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TRG Planning Two-Car Aston Martin GTD Effort

Kevin Buckler planning two-car GTD program for TUDOR Championship…

Photo: John Dagys

Photo: John Dagys

After a delayed start to their new campaign this year, TRG is full throttle ahead on its 2014 program in the TUDOR United SportsCar Championship.

According to TRG-AMR North America team owner Kevin Buckler, plans are being put into place for a two-car Aston Martin Vantage GT3 effort in GT Daytona next year, while also a full-season assault on the Continental Tire SportsCar Challenge.

Buckler said he already has a pair of drivers signed for the first GTD entry and is 80 percent confident of having a second  V12-powered beast on the grid for the full TUDOR Championship.

An effort in GT Le Mans, utilizing Aston Martin’s V8 Vantage, appears unlikely at this stage due to costs.

“At the minimum, we’re looking to run two house cars for GTD,” Buckler told Sportscar365. “A GT Le Mans car is still going to be a stretch for us with the costs involved. It’s really such a manufacturer-driven series.

“Audi sells more cars in a week that Aston sells in a year. So there’s just not the manufacturer support on our side to be counting on anything that way. It has to be self-funded and it’s just expensive.

“I’m really happy with the GTD formula because it’s Pro-Am and drivers contribute [financially] and we try to backfill with some sponsorship.”

The California-based team debuted its new Vantage at Mazda Raceway Laguna Seca last month and also took part in the GRAND-AM season finale at Lime Rock. It came after months of delays, primarily due to the build and development of the car to Rolex Series regulations.

“The two races we did were exploratory missions,” Buckler said. “Obviously the BoP test coming up in November is going to be critical. We’re still off on the straight line speed but I’m hearing that will be corrected.

“Once the car is solid and the series is happy with the rules, that car will be capable of sitting on the front row at Daytona, which is what it does in every other part of the world. It’s obviously a very competitive platform.”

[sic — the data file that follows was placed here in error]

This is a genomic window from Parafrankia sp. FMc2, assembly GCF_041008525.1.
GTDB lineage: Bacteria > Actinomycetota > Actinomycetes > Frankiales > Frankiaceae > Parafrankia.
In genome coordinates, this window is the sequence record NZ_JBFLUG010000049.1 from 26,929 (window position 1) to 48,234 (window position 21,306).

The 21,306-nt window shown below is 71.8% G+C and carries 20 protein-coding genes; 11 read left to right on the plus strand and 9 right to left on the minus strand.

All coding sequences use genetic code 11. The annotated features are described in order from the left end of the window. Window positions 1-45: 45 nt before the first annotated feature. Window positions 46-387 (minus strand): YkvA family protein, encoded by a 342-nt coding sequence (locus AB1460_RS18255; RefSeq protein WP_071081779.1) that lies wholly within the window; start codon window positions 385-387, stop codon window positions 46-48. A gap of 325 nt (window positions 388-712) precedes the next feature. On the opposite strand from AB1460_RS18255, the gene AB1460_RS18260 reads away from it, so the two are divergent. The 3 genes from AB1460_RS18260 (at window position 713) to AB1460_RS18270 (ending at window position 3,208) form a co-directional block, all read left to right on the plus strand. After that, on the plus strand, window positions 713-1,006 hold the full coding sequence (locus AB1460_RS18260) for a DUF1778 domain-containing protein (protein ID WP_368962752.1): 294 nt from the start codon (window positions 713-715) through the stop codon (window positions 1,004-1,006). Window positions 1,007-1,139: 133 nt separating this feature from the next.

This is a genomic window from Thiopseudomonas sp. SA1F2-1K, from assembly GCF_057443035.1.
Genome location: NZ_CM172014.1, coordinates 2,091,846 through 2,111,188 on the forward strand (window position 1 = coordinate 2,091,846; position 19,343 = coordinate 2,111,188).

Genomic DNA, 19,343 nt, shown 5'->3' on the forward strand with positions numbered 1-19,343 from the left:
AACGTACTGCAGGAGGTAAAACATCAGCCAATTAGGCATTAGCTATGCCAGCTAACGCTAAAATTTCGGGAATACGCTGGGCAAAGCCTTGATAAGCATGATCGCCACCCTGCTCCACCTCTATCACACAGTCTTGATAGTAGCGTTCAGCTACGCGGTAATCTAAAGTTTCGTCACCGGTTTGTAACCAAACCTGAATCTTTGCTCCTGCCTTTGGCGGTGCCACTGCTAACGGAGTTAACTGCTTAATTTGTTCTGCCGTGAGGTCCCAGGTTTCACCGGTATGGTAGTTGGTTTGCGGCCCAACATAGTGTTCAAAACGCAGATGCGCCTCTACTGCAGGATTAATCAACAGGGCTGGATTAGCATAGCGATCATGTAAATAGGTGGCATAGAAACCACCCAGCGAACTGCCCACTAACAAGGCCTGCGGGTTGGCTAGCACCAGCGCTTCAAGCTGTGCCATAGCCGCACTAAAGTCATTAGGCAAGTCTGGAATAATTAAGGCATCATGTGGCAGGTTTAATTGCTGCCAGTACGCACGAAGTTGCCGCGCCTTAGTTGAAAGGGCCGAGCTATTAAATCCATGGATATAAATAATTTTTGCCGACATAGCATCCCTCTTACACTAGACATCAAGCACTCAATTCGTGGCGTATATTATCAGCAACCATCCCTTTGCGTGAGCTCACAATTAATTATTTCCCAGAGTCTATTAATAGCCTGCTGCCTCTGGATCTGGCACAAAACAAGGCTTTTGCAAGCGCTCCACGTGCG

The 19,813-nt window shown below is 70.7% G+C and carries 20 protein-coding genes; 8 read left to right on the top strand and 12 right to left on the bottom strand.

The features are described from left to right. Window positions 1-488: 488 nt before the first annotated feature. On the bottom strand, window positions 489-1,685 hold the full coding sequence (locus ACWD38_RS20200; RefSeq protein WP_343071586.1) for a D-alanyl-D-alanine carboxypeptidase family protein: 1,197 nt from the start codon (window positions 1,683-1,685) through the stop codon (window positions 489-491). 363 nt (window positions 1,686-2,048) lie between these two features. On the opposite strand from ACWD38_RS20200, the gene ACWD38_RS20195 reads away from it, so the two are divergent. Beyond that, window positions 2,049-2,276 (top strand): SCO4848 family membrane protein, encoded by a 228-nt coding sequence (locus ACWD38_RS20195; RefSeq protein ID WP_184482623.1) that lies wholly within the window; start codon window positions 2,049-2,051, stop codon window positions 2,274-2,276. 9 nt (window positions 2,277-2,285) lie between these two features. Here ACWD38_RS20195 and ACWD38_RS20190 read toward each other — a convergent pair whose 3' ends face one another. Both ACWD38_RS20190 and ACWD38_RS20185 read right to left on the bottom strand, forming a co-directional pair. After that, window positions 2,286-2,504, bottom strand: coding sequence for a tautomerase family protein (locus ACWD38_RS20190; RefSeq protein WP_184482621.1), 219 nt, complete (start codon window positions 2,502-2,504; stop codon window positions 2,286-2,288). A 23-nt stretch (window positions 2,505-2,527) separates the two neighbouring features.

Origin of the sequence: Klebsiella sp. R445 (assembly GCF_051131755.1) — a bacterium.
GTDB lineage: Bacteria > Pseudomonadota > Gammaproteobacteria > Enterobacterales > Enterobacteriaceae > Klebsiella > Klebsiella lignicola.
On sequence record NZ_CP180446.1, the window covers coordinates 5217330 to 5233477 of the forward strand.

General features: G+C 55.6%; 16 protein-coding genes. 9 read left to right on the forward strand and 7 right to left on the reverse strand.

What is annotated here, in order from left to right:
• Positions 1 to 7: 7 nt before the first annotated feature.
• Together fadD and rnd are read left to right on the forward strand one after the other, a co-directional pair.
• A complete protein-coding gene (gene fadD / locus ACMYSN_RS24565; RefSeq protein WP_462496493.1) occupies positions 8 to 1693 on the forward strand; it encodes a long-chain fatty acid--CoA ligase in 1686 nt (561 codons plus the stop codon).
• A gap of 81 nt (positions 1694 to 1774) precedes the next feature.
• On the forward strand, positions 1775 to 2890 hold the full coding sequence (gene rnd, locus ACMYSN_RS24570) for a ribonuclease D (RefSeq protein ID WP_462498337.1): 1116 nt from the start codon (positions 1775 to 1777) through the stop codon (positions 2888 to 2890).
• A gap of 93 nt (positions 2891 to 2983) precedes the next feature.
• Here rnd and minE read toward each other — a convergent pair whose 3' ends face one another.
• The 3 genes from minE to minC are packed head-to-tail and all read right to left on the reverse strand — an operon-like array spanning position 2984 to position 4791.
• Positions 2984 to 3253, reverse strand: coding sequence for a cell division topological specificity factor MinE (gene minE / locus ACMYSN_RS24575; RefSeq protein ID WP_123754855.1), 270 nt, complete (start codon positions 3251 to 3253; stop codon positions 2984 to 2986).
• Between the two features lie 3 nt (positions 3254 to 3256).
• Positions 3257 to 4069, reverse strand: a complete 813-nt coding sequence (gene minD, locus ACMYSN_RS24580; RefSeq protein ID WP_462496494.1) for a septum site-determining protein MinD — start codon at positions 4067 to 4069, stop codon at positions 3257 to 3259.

While yet to place the order, Buckler said their second GTD car may be delivered in FIA GT3 specification, complete with the standard Cosworth electronics, as well as traction control and ABS.

It’s expected the GTD regulations will allow more freedom in the rules, although aero modifications and the disabling of the driver aids seem likely at this stage.

There are other potential customers for the GT3 and GT4-based Astons, according to Buckler.

“We have a multitude of people that are either testing with us or coming out to visit us in the next four weeks that are looking at programs for themselves,” he said. “One is a GTD program and two of them are Conti programs.”

Buckler expects to have at least one Aston GT3 at the Sebring and Daytona tests in November, with the possibility of an additional leased Vantage V12  for development purposes.

The schedule for TRG’s one-make Aston Martin GT4 series, meanwhile, is expected to be released this week.

John Dagys is the founder and Editor-in-Chief of Sportscar365 as well as the recently launched e-racing365 Web site for electric racing. Dagys spent eight years as a motorsports correspondent for Channel, and contributes to other publications worldwide. Contact John



  1. Jason

    October 14, 2013 at 10:20 am

    Would the 19 car cap rule keep TRG from being able to run 2 cars?

    • Hedgey

      October 14, 2013 at 12:01 pm

      Could do, especially given the number of Porsches already announced. Hope they take variety into account and don’t allow the GT-D class to just become a Porsche Cup.

      • Anthony

        October 14, 2013 at 3:38 pm

        The soft cap is 20, only about half the field will be Porsches and I have penciled TRG in awhile ago. The only questions are who will run Mercedes Benz SLS? What’s Turner going to do and what is Paul Miller going to run?

        The rules however I keep saying, leave the GT3 cars alone, if you want to take away power then do that. This Crawford spec wing nonsense and loose cars has been problematic for both Aston, Audi and Mercedes Benz in World Challenge.

        Just leave the aero alone, leave the aids in and slow the cars down if you must by reducing engine power.

        That said I think its too much of a concern. Run the cars on-track and then see…

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